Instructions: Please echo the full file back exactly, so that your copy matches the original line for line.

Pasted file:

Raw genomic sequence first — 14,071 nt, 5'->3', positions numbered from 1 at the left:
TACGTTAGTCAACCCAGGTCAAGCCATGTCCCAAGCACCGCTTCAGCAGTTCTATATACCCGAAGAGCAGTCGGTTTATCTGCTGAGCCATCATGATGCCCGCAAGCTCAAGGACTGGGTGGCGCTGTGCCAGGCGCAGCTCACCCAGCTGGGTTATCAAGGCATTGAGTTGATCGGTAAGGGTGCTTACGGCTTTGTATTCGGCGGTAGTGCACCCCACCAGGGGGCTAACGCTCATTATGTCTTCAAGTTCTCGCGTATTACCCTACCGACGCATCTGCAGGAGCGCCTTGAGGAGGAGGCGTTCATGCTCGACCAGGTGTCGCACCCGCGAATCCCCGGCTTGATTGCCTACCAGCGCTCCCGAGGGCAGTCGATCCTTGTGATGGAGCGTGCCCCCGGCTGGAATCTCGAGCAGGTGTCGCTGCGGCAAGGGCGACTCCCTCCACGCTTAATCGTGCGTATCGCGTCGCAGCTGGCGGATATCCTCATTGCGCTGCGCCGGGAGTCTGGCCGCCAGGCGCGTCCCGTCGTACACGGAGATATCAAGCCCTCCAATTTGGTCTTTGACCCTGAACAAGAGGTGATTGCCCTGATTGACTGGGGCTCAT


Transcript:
Raw genomic sequence first — 14,071 nt, 5'->3', positions numbered from 1 at the left:
TACGTTAGTCAACCCAGGTCAAGCCATGTCCCAAGCACCGCTTCAGCAGTTCTATATACCCGAAGAGCAGTCGGTTTATCTGCTGAGCCATCATGATGCCCGCAAGCTCAAGGACTGGGTGGCGCTGTGCCAGGCGCAGCTCACCCAGCTGGGTTATCAAGGCATTGAGTTGATCGGTAAGGGTGCTTACGGCTTTGTATTCGGCGGTAGTGCACCCCACCAGGGGGCTAACGCTCATTATGTCTTCAAGTTCTCGCGTATTACCCTACCGACGCATCTGCAGGAGCGCCTTGAGGAGGAGGCGTTCATGCTCGACCAGGTGTCGCACCCGCGAATCCCCGGCTTGATTGCCTACCAGCGCTCCCGAGGGCAGTCGATCCTTGTGATGGAGCGTGCCCCCGGCTGGAATCTCGAGCAGGTGTCGCTGCGGCAAGGGCGACTCCCTCCACGCTTAATCGTGCGTATCGCGTCGCAGCTGGCGGATATCCTCATTGCGCTGCGCCGGGAGTCTGGCCGCCAGGCGCGTCCCGTCGTACACGGAGATATCAAGCCCTCCAATTTGGTCTTTGACCCTGAACAAGAGGTGATTGCCCTGATTGACTGGGGCTCAT